Inside the decisions that inspired the end of segregation in Houston

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Melanie Lawson shares the story of her father and Houston's end of segregation.

It's a story worth telling -- the power of non-violent protests and the history of segregation in the city of Houston.

Reverend Bill Lawson first opposed the sit-ins but went on to become a significant player in the battle to end segregation in Houston.

When Bill Lawson moved his family to Houston from Kansas, he knew about segregation but he wasn't prepared for the physical part of it.

"We had racial separation in Kansas but signs that said black and white section of the bus which you could sit, that was new to me," he said.

Lawson says he made a decision.

"We simply were not going to buy clothes at Foley's and we were not going to drink out of the colored water fountains," he said. "I simply was not going to allow my children to grow up in that kind of atmosphere."

As chaplain for the Baptist Student Union at Texas Southern University, he couldn't understand why students wanted to sit-in at lunch counters.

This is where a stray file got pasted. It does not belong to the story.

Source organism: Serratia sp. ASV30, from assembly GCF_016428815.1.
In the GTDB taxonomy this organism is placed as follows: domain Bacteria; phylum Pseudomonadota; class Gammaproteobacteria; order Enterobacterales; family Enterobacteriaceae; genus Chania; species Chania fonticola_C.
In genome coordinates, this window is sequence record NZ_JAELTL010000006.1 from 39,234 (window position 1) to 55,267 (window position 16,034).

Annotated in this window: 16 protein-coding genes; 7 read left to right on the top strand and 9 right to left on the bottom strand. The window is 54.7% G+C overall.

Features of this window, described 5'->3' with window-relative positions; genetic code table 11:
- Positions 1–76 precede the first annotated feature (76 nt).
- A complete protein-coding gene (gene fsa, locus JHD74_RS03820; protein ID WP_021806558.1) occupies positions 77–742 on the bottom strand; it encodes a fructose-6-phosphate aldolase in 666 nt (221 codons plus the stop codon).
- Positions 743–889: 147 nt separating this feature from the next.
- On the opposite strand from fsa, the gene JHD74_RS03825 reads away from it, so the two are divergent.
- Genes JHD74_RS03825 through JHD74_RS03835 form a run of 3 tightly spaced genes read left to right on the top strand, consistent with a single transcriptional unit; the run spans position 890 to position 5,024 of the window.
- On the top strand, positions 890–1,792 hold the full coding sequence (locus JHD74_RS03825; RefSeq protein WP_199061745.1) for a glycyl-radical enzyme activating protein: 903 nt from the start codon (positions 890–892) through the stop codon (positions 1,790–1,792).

"Students came to me at night when the Baptist Student Center was closed and said we're going to do a march on Weingarten's tomorrow," he said.

Bill Lawson says he urged them not to risk jail.

The students would end up in jail and he says he had the task of raising money to get them out.

"That's how I got into the Civil Rights Movement," he added.

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TSU students stage sit-in at Houston lunch counters to protest segregation

The city of Houston also drew the attention of Dr. Martin Luther King, Jr. who had been branded a communist by the FBI.

"When he came here, no churches would let him come in," he said. "And we were a brand new church and I was a young preacher and I recognized the justice of these kids' protest."

What's most remarkable about the Civil Rights Movement in Houston isn't how it started but rather how it ended. Secret meetings between white and black community leaders were held.

After holding a number of meetings, they agreed to desegregate the city in a single day.

"So this was not just a matter of doing what was right," he added. "This was a matter of how can we make this city bigger."

More than 50 years later, Bill Lawson is looking back on his own role in the changes across Houston.

"Well I wish I had done more. The one thing I am glad about is that I was able to bring people together and that we could talk about the problem," he added.
Related Topics:
societycivil rightshistorytexas southern universityHouston
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